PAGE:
Yesterday, I read an article entitled “Please, God, don’t let the Boston Marathon bomber be a Muslim” and found it to be one of the best op-ed pieces I have ever read. And, unfortunately, the current reports show that the brothers involved in the Boston Marathon attack are, in fact, Muslim. The article as a whole, though, raises personal questions about the ideas of terror and terrorism.
Wikipedia defines terrorism as, “…the systematic use of terror, often violent, especially as a means of coercion. In the international community, however, terrorism has no legally binding, criminal law definition. Common definitions of terrorism refer only to those violent acts which are intended to create fear (terror); are perpetrated for a religious, political or, ideological goal; and deliberately target or disregard the safety of non-combatants (civilians).”
Personally, I feel like this definition is a bit narrow. The definition of terror (as opposed to terrorism) lends itself to a more accurate notion of what terrorism is. Terror is defined as, “The use of fear to intimidate people, especially for political reasons.” Terror, then, is not limited to action, but rather, could include words.
After the Sept. 11 attacks, the Rev. Jerry Falwell stated, “I think Muhammad was a terrorist…a violent man, a man of war…” In 2005, Pat Robertson stated, “Islam, at its core, teaches violence.” And, more recently in 2009, he stated, “Islam is a violent — I was going to say, 'religion', but it's not a religion; it's a political system. It's a violent political system bent on the overthrow of the governments of the world, and world domination. That is the ultimate aim. And they talk about infidels and all this, but the truth is that's what the game is. So, you're dealing with a — not a religion — you're dealing with a political system.”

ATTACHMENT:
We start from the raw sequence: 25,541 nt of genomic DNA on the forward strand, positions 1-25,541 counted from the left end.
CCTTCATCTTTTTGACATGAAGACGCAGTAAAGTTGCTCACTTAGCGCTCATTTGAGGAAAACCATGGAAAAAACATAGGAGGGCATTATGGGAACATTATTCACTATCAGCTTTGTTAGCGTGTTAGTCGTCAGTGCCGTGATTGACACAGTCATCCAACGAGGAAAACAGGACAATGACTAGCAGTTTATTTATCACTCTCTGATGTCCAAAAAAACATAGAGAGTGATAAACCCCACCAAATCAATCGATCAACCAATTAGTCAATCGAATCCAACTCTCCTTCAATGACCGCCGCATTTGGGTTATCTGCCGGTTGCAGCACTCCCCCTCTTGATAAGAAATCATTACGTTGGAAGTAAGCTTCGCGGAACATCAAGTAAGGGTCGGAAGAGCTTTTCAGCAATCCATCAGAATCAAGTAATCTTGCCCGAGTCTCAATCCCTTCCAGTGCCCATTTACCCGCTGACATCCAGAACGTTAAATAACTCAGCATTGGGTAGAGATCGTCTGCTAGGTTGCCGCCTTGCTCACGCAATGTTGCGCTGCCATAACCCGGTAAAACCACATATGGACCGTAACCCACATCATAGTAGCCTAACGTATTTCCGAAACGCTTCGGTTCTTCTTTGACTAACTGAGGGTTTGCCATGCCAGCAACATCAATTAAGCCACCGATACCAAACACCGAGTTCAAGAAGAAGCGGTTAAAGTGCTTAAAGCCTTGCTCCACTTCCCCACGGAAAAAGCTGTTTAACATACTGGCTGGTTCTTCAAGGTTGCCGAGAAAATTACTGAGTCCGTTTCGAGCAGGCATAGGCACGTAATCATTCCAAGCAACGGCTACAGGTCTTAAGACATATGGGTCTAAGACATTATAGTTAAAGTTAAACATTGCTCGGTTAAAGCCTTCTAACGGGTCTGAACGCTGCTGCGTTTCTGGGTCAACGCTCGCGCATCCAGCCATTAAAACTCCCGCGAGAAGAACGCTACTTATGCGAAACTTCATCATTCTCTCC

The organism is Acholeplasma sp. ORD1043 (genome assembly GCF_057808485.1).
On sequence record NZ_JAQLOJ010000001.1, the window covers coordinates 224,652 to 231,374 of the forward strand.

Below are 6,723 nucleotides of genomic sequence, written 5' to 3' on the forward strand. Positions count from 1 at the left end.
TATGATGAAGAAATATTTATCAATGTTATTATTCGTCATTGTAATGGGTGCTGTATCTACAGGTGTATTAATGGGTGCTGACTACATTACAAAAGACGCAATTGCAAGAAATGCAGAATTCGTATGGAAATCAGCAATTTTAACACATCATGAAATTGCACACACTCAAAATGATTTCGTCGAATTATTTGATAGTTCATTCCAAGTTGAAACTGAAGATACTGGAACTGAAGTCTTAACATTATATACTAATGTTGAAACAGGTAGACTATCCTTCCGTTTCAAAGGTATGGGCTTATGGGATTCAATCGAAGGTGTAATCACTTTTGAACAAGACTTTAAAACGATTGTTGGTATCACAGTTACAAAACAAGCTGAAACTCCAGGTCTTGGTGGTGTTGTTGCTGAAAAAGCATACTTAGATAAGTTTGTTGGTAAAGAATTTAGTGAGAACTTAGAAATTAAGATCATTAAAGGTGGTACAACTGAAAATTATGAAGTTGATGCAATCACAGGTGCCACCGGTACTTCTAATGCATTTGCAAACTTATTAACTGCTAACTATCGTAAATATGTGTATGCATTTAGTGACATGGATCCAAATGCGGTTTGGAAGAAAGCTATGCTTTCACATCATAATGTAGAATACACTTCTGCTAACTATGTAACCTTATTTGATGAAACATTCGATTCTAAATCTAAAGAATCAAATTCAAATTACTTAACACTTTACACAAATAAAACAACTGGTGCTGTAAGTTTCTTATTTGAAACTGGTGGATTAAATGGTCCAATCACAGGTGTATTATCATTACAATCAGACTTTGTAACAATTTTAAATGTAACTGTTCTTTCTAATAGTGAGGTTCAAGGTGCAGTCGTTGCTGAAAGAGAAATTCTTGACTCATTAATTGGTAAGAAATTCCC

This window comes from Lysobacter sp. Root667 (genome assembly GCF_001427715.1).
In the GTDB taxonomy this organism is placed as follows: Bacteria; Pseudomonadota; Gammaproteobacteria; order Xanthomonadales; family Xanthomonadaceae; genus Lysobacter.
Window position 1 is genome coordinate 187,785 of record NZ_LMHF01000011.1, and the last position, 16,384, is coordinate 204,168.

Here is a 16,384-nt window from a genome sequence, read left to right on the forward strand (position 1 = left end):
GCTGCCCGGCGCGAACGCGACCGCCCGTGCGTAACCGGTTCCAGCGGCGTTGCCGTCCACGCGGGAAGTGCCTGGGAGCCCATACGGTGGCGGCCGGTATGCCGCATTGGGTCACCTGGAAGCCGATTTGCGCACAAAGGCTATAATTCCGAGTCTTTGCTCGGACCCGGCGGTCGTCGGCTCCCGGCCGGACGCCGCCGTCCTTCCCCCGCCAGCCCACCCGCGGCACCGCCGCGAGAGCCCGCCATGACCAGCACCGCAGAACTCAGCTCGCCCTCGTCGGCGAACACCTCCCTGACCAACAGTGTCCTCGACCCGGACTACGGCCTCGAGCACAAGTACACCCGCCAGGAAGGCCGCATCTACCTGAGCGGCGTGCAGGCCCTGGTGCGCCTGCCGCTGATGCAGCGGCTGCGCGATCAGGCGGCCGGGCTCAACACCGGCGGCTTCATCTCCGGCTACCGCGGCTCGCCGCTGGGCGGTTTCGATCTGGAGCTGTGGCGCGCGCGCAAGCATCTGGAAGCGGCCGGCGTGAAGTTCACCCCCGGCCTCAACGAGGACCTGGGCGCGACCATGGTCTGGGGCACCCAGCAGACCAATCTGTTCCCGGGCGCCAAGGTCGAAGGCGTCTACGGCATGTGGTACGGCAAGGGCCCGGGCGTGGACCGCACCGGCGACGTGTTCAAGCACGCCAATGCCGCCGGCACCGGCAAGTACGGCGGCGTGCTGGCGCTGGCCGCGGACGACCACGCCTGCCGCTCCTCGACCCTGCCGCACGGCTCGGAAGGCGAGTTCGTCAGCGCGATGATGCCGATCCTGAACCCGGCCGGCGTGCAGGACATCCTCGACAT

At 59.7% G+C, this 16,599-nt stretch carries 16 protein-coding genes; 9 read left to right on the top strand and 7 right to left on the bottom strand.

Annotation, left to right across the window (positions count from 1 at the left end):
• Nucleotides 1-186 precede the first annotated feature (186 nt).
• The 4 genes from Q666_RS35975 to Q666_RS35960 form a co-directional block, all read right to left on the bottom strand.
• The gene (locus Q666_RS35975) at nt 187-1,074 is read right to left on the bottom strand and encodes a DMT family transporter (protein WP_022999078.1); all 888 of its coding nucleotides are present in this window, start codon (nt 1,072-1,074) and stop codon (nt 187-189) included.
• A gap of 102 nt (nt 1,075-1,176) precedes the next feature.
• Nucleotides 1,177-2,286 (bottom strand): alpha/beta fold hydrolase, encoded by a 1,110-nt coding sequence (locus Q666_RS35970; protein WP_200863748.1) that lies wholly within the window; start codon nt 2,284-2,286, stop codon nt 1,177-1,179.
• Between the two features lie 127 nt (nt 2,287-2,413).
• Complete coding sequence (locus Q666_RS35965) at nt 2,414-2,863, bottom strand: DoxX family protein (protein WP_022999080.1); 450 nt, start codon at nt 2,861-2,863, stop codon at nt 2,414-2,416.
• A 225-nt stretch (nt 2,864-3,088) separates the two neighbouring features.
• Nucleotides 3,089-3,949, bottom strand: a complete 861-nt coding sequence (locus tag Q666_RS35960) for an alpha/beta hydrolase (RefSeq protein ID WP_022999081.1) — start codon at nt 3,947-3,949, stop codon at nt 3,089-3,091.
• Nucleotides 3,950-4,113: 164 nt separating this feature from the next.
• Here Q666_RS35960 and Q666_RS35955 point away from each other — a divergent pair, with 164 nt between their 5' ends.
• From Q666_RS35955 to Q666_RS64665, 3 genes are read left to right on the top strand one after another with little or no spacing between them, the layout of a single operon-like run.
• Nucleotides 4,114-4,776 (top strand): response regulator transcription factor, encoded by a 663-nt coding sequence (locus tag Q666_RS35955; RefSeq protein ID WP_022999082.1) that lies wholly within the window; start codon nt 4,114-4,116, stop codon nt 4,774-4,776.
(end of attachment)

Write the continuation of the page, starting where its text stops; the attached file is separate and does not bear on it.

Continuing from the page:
These words and statements very clearly point an ignorant and uninformed finger at an entire group of people. And, while the words are not a physical attack, the words incite a feeling toward a group of people. As people of influence, words like these have the potential to incite others to act — even ignorantly — and hurt people and people groups.
Are statements like these, then, acts of terror?
Or what about groups like the Westboro Baptist Church that spread a message of hate, condoning violence and death (even going as far as to label them the actions and will of God)? Are their words a form of terrorism?
I do not have the answer.
I will say, though, that ignorance perpetuates stereotypes and vice versa. And the only way to get through ignorance is education and experience. My hope, then, is that local mosques see a growth in visitors — not necessarily converts — who desire to stand in solidarity with another group of God’s people.
At the core, God is God. God is Allah. God is YHWH. Love God; love each other; act in love.